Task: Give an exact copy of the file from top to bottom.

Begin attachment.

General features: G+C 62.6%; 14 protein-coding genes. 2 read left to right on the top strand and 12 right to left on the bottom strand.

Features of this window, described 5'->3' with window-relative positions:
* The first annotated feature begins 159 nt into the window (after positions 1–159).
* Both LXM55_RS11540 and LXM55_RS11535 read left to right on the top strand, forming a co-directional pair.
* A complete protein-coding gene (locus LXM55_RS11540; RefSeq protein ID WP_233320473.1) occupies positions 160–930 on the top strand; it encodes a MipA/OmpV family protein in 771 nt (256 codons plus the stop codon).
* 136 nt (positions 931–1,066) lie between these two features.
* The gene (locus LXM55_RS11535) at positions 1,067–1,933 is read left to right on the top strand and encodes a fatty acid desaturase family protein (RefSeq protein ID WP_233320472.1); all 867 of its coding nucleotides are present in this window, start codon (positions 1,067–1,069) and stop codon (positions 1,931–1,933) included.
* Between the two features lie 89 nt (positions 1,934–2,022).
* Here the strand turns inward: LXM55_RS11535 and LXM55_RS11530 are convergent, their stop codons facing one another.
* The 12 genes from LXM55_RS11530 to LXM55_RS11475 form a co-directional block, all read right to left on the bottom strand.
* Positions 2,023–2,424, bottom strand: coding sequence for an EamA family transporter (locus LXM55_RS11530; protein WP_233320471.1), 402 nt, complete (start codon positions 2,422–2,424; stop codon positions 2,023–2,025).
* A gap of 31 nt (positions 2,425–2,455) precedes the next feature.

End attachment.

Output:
General features: G+C 62.6%; 14 protein-coding genes. 2 read left to right on the top strand and 12 right to left on the bottom strand.

Features of this window, described 5'->3' with window-relative positions:
* The first annotated feature begins 159 nt into the window (after positions 1–159).
* Both LXM55_RS11540 and LXM55_RS11535 read left to right on the top strand, forming a co-directional pair.
* A complete protein-coding gene (locus LXM55_RS11540; RefSeq protein ID WP_233320473.1) occupies positions 160–930 on the top strand; it encodes a MipA/OmpV family protein in 771 nt (256 codons plus the stop codon).
* 136 nt (positions 931–1,066) lie between these two features.
* The gene (locus LXM55_RS11535) at positions 1,067–1,933 is read left to right on the top strand and encodes a fatty acid desaturase family protein (RefSeq protein ID WP_233320472.1); all 867 of its coding nucleotides are present in this window, start codon (positions 1,067–1,069) and stop codon (positions 1,931–1,933) included.
* Between the two features lie 89 nt (positions 1,934–2,022).
* Here the strand turns inward: LXM55_RS11535 and LXM55_RS11530 are convergent, their stop codons facing one another.
* The 12 genes from LXM55_RS11530 to LXM55_RS11475 form a co-directional block, all read right to left on the bottom strand.
* Positions 2,023–2,424, bottom strand: coding sequence for an EamA family transporter (locus LXM55_RS11530; protein WP_233320471.1), 402 nt, complete (start codon positions 2,422–2,424; stop codon positions 2,023–2,025).
* A gap of 31 nt (positions 2,425–2,455) precedes the next feature.